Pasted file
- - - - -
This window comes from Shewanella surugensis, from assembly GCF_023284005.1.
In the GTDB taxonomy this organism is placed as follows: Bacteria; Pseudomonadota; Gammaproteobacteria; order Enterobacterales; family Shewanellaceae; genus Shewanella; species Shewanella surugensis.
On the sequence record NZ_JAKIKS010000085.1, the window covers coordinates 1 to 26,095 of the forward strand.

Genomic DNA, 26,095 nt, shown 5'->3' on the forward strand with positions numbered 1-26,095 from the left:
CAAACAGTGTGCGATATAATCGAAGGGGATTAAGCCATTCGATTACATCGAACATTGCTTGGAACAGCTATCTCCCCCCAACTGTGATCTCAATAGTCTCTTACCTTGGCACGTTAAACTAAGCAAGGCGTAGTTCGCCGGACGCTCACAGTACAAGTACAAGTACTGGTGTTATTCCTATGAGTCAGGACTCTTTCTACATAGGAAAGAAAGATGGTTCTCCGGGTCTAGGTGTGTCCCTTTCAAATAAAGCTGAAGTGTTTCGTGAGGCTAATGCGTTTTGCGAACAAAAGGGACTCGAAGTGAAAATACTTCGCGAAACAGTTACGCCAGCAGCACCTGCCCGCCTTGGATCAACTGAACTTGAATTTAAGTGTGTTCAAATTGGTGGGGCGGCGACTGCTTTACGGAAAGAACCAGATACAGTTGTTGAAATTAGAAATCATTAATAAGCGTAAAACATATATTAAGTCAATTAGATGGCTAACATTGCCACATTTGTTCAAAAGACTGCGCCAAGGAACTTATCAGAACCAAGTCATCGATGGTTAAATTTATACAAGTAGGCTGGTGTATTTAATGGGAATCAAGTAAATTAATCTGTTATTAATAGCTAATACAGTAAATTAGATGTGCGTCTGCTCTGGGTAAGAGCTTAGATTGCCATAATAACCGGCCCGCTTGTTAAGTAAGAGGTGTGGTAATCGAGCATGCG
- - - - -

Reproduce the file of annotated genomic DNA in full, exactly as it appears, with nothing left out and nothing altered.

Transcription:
This window comes from Shewanella surugensis, from assembly GCF_023284005.1.
In the GTDB taxonomy this organism is placed as follows: Bacteria; Pseudomonadota; Gammaproteobacteria; order Enterobacterales; family Shewanellaceae; genus Shewanella; species Shewanella surugensis.
On the sequence record NZ_JAKIKS010000085.1, the window covers coordinates 1 to 26,095 of the forward strand.

Genomic DNA, 26,095 nt, shown 5'->3' on the forward strand with positions numbered 1-26,095 from the left:
CAAACAGTGTGCGATATAATCGAAGGGGATTAAGCCATTCGATTACATCGAACATTGCTTGGAACAGCTATCTCCCCCCAACTGTGATCTCAATAGTCTCTTACCTTGGCACGTTAAACTAAGCAAGGCGTAGTTCGCCGGACGCTCACAGTACAAGTACAAGTACTGGTGTTATTCCTATGAGTCAGGACTCTTTCTACATAGGAAAGAAAGATGGTTCTCCGGGTCTAGGTGTGTCCCTTTCAAATAAAGCTGAAGTGTTTCGTGAGGCTAATGCGTTTTGCGAACAAAAGGGACTCGAAGTGAAAATACTTCGCGAAACAGTTACGCCAGCAGCACCTGCCCGCCTTGGATCAACTGAACTTGAATTTAAGTGTGTTCAAATTGGTGGGGCGGCGACTGCTTTACGGAAAGAACCAGATACAGTTGTTGAAATTAGAAATCATTAATAAGCGTAAAACATATATTAAGTCAATTAGATGGCTAACATTGCCACATTTGTTCAAAAGACTGCGCCAAGGAACTTATCAGAACCAAGTCATCGATGGTTAAATTTATACAAGTAGGCTGGTGTATTTAATGGGAATCAAGTAAATTAATCTGTTATTAATAGCTAATACAGTAAATTAGATGTGCGTCTGCTCTGGGTAAGAGCTTAGATTGCCATAATAACCGGCCCGCTTGTTAAGTAAGAGGTGTGGTAATCGAGCATGCG